What if You Didn’t Owe That Whole Hospital Bill?
Tips to save money you are not obligated to pay!
The accountable care act is complicated. It’s got a provision most people don’t know about. And that’s why I’m going to tell you about it. Despite being the law for many years now, it’s kind of big news, if you haven’t heard about it.
Have you received care from the local not-for-profit hospital? Or an outpatient clinic owned by such a hospital? Did you get a bill? 60% of Americans don’t owe all that money.
It doesn’t matter if you have insurance or not. Your employer paying for that insurance doesn’t have the bill either.
Here’s a quick table from healthcare.gov illustrating, where 100% of the federal poverty line is now (this matters for who is eligible for discounts):
So for a family of 4, that $111,000 in annual income to get to the most standard 400% FPL cutoff. It’s not just for people at 100%. It’s for people up to 400%. Or more.
Not-for-profit hospitals— which is most of them – get massive tax breaks. That not-for-profit status is really pretty sweet. It means they get to run one of the more profitable businesses on earth, but not have to pay taxes. Awesome. Why did they get such a privilege? Well, under the accountable care act, it’s because they agreed to, in order to keep that not-for-profit deal, provide free or reduced price services to people who made 400% or less of the federal poverty line. Many hospitals actually Cash in on this by getting even bigger tax breaks by agreeing to take care of an even larger swath of the population at reduced rates.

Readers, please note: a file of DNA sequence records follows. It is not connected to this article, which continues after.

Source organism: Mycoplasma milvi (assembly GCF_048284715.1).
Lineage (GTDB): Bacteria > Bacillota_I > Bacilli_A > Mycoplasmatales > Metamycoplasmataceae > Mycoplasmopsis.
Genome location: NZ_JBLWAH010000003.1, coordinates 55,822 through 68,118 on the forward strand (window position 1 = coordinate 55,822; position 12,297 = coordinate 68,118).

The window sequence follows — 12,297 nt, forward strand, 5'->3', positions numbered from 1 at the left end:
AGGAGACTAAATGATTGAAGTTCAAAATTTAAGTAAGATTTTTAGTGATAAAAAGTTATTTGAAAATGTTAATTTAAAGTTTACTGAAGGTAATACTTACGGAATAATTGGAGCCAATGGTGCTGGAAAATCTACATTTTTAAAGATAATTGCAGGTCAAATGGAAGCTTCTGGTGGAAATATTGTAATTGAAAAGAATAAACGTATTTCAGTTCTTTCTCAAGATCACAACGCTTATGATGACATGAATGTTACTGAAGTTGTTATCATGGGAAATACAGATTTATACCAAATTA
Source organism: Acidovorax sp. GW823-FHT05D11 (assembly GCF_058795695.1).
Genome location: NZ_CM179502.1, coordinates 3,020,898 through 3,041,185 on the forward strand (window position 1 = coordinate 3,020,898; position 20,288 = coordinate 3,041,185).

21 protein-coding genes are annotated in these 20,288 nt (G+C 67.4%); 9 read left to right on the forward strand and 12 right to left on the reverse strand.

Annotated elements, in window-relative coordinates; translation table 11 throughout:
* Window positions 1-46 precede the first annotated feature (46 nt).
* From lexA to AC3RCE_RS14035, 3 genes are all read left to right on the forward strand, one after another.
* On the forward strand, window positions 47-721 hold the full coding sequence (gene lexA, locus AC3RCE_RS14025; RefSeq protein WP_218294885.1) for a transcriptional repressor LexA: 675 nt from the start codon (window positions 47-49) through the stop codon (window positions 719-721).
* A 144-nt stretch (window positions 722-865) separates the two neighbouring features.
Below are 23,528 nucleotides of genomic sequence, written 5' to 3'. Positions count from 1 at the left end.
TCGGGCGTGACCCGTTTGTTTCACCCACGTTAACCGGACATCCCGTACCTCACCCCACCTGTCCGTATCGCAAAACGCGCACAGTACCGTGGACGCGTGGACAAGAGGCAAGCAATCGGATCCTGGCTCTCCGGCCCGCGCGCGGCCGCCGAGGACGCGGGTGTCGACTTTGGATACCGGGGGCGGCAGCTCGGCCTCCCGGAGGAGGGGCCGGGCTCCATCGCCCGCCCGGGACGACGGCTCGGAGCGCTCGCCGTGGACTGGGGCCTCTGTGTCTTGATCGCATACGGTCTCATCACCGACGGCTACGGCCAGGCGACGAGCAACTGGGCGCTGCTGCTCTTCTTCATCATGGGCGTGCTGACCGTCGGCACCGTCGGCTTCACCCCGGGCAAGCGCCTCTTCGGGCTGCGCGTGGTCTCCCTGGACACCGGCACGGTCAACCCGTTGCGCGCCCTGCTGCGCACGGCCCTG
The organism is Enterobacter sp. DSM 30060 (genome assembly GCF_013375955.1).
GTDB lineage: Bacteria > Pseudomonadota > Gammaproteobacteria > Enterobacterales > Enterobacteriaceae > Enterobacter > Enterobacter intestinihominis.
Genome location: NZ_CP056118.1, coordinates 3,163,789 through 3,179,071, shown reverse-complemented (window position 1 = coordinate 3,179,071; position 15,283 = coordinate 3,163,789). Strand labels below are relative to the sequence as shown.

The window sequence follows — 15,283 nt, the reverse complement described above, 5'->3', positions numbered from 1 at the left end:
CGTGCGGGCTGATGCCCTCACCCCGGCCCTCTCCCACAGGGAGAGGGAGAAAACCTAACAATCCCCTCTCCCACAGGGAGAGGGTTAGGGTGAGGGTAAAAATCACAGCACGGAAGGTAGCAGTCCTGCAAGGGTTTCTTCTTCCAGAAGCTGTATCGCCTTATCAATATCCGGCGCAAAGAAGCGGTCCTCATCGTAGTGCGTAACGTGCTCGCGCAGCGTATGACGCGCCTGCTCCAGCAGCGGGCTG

How about NYU Langone Medical Center in New York? They have agreed to provide free or reduced price care to people who makes 600% or less of the federal poverty level. That is $166,500 for a family of 4. That may be “New York Poor,” but it’s not what we generally think of when we think “eligible for charity care.”
This is not just for the uninsured. It’s even if you have insurance. It’s based on your income and family size. What’s more, they have obligations to advertise this, and to present you with this information, and frankly, they don’t. Regularly.
The pro tip is that there is an organization that will help you navigate this system without a huge complicated amount of healthcare economics studying on your part:
They are a non profit that makes the process of applying for financial assistance easy.
Legally, “why this works”:
There is a law. It is called IRS Regulation 501(r). It’s what lets non-profit hospitals not pay those pesky taxes.
Happy open, enrollment everybody, and if you end up, going to a hospital, hospital-based clinic, and it’s not-for-profit, remember to ask about patient assistance programs!
—O. Scott Muir, M.D.
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